Girard, PA
USDA Zone
5a
Back-budding,without risking the existing structure, is my current developmental goal.. The other wrinkle is that there is still an apical sacrifice in place that I am hoping to air layer off next year.. so the apex isn't the true apex yet. It is healthy though, so I am hoping some inner budding will reveal itself yet.
If you're referring to back-budding on old wood it typically doesn't happen. As I said earlier in this thread "never say never". Good luck.
 
Messages
1,244
Reaction score
547
Location
MD/DC
USDA Zone
7a
If you're referring to back-budding on old wood it typically doesn't happen. As I said earlier in this thread "never say never". Good luck.
Back-budding onto older needles is what I was trying to encourage, with out risking cutting back to just old needles. I'm trying to bring in the structure as much as I can without grafting at this point. Although I know grafting is an option for later. Thanks for your help and the great thread. I'll try not to side-track it anymore.

I'm looking forward to seeing your tree and it's new home.
 

Hyn Patty

Shohin
Messages
456
Reaction score
478
Location
NC mountains
USDA Zone
6
Back-budding onto older needles is what I was trying to encourage, with out risking cutting back to just old needles. I'm trying to bring in the structure as much as I can without grafting at this point. Although I know grafting is an option for later. Thanks for your help and the great thread. I'll try not to side-track it anymore.

I'm looking forward to seeing your tree and it's new home.
You might try applying kekie paste in the crotches of older needles to see if you can stimulate the formation of buds.

Also fruit tree growers will slice the bark immediately above dormant bud areas to stimulate bud activity to cut off auxins without having to cut the branches back.

I have no idea if either of these might work with hemlocks but may be worth attempting.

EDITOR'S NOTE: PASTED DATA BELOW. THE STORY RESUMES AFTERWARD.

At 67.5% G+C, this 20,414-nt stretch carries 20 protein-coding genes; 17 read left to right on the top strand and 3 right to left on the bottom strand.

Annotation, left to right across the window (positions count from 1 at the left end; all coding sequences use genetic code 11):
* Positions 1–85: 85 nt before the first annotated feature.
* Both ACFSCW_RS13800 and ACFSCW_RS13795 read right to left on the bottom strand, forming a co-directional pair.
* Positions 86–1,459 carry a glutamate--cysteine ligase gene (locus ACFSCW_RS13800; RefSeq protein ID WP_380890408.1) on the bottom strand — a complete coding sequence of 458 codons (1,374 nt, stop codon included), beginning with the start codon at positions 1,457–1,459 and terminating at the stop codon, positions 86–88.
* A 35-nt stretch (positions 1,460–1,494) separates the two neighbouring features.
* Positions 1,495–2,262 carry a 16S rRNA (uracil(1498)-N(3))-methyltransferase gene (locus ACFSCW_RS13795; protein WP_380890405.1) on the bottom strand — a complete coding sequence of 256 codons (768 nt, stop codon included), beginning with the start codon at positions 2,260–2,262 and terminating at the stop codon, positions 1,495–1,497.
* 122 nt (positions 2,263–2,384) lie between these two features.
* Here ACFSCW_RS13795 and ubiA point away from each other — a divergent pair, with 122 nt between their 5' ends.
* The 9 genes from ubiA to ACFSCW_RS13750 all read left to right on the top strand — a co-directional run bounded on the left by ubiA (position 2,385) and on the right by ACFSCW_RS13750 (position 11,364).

ABCarve

Omono
Messages
1,150
Reaction score
2,053
Location
Girard, PA
USDA Zone
5a
Back-budding onto older needles is what I was trying to encourage, with out risking cutting back to just old needles. I'm trying to bring in the structure as much as I can without grafting at this point. Although I know grafting is an option for later. Thanks for your help and the great thread. I'll try not to side-track it anymore.
I saw this today and thought it would be a good example for your concerns on back-budding to old needles. This photo is from the smaller hemlock I showed in development. All of the spurs were cut back in early spring before bud-break. They were cut to a few "healthy" sets of needles with no spring buds left to sprout. Over this growing season they will develop and maybe even grow at some point this year.
 

Attachments

ABCarve

Omono
Messages
1,150
Reaction score
2,053
Location
Girard, PA
USDA Zone
5a
I like the new pot its in. I was surprised at how few roots there were when I repotted. It had been 5 growing seasons and I was expecting to pry it out. It wasn't a problem fitting it into the pot which is an 1-1/2" shallower. Style -wise......I can't chase back the width anymore, so I think it could use a little more height for better proportions.